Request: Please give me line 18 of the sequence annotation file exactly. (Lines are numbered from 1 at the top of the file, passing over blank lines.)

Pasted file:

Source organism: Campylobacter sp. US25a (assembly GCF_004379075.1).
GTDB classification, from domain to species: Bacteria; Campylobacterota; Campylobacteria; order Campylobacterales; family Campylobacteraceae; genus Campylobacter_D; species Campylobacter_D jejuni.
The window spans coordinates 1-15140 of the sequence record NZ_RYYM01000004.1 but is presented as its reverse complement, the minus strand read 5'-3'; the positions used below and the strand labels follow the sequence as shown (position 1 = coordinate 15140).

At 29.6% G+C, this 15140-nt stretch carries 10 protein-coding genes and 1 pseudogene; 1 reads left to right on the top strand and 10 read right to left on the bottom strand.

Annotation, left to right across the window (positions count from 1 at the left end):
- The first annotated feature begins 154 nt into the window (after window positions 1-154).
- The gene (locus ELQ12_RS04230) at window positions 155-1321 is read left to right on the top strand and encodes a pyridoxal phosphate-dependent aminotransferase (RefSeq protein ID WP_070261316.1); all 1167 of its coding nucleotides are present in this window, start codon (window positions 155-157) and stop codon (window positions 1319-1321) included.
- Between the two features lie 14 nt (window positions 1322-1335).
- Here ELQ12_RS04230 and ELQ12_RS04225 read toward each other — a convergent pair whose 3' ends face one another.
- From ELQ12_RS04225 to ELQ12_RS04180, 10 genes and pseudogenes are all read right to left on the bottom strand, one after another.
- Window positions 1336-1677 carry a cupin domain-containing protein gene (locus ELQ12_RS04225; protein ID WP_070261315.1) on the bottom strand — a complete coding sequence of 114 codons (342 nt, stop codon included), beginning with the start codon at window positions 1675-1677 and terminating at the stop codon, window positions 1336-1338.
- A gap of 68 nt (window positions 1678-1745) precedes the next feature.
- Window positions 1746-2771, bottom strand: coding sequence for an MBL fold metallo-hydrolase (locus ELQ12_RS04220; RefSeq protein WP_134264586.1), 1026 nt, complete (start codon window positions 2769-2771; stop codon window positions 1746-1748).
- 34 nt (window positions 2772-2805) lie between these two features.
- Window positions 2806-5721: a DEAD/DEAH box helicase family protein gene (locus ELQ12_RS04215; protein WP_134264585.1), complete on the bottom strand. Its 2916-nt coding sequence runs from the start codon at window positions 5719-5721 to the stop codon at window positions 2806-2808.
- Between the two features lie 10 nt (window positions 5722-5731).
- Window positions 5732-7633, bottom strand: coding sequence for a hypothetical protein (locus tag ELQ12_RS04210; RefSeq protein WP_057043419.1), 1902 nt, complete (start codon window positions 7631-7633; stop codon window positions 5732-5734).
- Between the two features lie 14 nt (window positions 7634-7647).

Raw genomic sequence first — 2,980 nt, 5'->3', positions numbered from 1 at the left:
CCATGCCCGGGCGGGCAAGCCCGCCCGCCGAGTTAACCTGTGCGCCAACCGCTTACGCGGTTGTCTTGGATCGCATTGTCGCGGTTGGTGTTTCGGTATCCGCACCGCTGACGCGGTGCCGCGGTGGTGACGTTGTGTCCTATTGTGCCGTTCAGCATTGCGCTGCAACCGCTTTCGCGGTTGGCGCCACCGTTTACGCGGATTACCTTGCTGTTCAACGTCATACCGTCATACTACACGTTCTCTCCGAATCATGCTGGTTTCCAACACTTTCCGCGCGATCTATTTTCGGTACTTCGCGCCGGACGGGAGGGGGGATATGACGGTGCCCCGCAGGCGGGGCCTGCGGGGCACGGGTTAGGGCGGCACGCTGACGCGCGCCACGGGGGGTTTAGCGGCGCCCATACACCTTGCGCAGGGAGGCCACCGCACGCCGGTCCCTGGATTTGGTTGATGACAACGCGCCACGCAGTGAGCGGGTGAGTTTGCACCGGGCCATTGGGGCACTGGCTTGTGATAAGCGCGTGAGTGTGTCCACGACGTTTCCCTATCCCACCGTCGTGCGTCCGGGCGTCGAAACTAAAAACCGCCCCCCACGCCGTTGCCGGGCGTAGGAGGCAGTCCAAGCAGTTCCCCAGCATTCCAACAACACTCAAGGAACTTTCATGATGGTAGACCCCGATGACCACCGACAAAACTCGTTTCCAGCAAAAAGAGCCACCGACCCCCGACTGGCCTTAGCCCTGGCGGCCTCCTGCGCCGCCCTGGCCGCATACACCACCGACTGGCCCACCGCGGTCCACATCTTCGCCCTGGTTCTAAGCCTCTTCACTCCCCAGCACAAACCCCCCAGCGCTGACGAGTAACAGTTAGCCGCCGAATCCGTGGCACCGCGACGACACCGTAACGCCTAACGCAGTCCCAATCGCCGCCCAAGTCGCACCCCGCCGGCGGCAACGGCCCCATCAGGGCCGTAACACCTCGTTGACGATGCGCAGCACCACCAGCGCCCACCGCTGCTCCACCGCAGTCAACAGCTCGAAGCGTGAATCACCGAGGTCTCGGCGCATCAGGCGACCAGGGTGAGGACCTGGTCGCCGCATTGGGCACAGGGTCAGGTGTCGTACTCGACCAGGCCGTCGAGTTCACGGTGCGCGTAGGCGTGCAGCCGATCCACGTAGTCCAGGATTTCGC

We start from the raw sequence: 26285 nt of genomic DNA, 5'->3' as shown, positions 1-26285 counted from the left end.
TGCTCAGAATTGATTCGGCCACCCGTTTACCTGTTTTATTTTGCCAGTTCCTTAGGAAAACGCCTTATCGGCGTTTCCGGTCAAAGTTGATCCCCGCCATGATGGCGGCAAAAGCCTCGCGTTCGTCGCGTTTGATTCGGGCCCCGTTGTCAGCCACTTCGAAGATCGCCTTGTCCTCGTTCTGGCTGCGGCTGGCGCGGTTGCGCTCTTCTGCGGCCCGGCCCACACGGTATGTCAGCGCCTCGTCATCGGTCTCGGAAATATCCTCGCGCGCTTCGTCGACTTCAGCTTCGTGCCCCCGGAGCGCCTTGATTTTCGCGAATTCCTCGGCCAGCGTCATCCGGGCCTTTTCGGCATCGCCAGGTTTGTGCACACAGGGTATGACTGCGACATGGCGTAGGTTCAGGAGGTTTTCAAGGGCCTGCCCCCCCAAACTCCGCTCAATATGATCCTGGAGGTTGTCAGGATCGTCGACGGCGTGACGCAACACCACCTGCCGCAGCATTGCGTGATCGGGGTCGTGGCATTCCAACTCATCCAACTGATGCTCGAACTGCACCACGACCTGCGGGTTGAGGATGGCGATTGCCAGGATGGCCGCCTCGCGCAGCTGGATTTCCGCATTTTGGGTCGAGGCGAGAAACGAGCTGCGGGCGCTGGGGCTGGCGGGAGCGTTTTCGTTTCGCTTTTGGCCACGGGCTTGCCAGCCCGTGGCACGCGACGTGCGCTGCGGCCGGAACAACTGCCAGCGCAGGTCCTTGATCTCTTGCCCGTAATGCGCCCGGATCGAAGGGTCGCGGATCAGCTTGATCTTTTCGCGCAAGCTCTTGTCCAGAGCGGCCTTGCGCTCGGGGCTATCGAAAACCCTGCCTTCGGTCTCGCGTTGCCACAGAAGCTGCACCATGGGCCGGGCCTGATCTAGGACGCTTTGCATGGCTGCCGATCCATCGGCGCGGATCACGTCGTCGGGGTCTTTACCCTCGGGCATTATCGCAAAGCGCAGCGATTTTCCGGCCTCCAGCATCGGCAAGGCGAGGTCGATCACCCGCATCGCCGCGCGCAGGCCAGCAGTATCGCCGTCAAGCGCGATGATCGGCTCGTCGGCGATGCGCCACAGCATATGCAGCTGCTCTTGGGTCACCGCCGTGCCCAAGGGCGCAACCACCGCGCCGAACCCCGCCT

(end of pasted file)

- Between the two features lie 14 nt (window positions 7634-7647).